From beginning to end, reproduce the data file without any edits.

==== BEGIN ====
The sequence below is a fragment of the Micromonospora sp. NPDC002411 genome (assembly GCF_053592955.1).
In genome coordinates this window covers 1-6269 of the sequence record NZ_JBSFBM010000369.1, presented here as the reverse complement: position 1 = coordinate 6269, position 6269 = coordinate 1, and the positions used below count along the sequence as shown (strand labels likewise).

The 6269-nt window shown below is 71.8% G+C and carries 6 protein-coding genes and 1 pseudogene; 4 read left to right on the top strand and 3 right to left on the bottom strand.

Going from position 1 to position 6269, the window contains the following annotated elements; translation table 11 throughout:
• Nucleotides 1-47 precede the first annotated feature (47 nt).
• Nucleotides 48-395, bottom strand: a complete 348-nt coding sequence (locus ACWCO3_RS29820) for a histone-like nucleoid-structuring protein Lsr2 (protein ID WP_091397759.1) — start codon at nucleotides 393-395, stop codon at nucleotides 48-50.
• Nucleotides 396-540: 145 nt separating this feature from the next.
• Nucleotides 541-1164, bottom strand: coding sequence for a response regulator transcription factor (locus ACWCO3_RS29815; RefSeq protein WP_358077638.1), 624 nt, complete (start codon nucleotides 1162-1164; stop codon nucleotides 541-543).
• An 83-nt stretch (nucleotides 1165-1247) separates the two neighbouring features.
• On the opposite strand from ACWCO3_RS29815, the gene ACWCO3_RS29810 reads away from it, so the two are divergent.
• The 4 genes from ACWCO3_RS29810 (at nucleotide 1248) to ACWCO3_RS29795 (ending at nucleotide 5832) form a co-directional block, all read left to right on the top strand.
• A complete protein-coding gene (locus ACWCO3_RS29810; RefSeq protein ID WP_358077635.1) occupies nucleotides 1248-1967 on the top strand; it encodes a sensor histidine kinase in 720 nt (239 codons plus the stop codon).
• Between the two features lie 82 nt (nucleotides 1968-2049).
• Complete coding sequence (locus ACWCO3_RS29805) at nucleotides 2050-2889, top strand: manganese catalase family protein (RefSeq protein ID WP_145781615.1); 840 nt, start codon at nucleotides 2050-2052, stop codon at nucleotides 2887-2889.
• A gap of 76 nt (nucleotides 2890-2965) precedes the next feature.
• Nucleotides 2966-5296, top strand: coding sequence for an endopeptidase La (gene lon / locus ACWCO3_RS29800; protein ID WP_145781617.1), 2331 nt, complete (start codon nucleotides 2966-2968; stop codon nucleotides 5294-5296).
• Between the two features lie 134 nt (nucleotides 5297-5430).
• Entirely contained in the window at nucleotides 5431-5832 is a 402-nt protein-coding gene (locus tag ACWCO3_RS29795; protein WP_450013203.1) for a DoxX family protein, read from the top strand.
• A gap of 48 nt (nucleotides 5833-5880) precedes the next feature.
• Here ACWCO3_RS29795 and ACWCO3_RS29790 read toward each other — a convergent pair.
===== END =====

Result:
The sequence below is a fragment of the Micromonospora sp. NPDC002411 genome (assembly GCF_053592955.1).
In genome coordinates this window covers 1-6269 of the sequence record NZ_JBSFBM010000369.1, presented here as the reverse complement: position 1 = coordinate 6269, position 6269 = coordinate 1, and the positions used below count along the sequence as shown (strand labels likewise).

The 6269-nt window shown below is 71.8% G+C and carries 6 protein-coding genes and 1 pseudogene; 4 read left to right on the top strand and 3 right to left on the bottom strand.

Going from position 1 to position 6269, the window contains the following annotated elements; translation table 11 throughout:
• Nucleotides 1-47 precede the first annotated feature (47 nt).
• Nucleotides 48-395, bottom strand: a complete 348-nt coding sequence (locus ACWCO3_RS29820) for a histone-like nucleoid-structuring protein Lsr2 (protein ID WP_091397759.1) — start codon at nucleotides 393-395, stop codon at nucleotides 48-50.
• Nucleotides 396-540: 145 nt separating this feature from the next.
• Nucleotides 541-1164, bottom strand: coding sequence for a response regulator transcription factor (locus ACWCO3_RS29815; RefSeq protein WP_358077638.1), 624 nt, complete (start codon nucleotides 1162-1164; stop codon nucleotides 541-543).
• An 83-nt stretch (nucleotides 1165-1247) separates the two neighbouring features.
• On the opposite strand from ACWCO3_RS29815, the gene ACWCO3_RS29810 reads away from it, so the two are divergent.
• The 4 genes from ACWCO3_RS29810 (at nucleotide 1248) to ACWCO3_RS29795 (ending at nucleotide 5832) form a co-directional block, all read left to right on the top strand.
• A complete protein-coding gene (locus ACWCO3_RS29810; RefSeq protein ID WP_358077635.1) occupies nucleotides 1248-1967 on the top strand; it encodes a sensor histidine kinase in 720 nt (239 codons plus the stop codon).
• Between the two features lie 82 nt (nucleotides 1968-2049).
• Complete coding sequence (locus ACWCO3_RS29805) at nucleotides 2050-2889, top strand: manganese catalase family protein (RefSeq protein ID WP_145781615.1); 840 nt, start codon at nucleotides 2050-2052, stop codon at nucleotides 2887-2889.
• A gap of 76 nt (nucleotides 2890-2965) precedes the next feature.
• Nucleotides 2966-5296, top strand: coding sequence for an endopeptidase La (gene lon / locus ACWCO3_RS29800; protein ID WP_145781617.1), 2331 nt, complete (start codon nucleotides 2966-2968; stop codon nucleotides 5294-5296).
• Between the two features lie 134 nt (nucleotides 5297-5430).
• Entirely contained in the window at nucleotides 5431-5832 is a 402-nt protein-coding gene (locus tag ACWCO3_RS29795; protein WP_450013203.1) for a DoxX family protein, read from the top strand.
• A gap of 48 nt (nucleotides 5833-5880) precedes the next feature.
• Here ACWCO3_RS29795 and ACWCO3_RS29790 read toward each other — a convergent pair.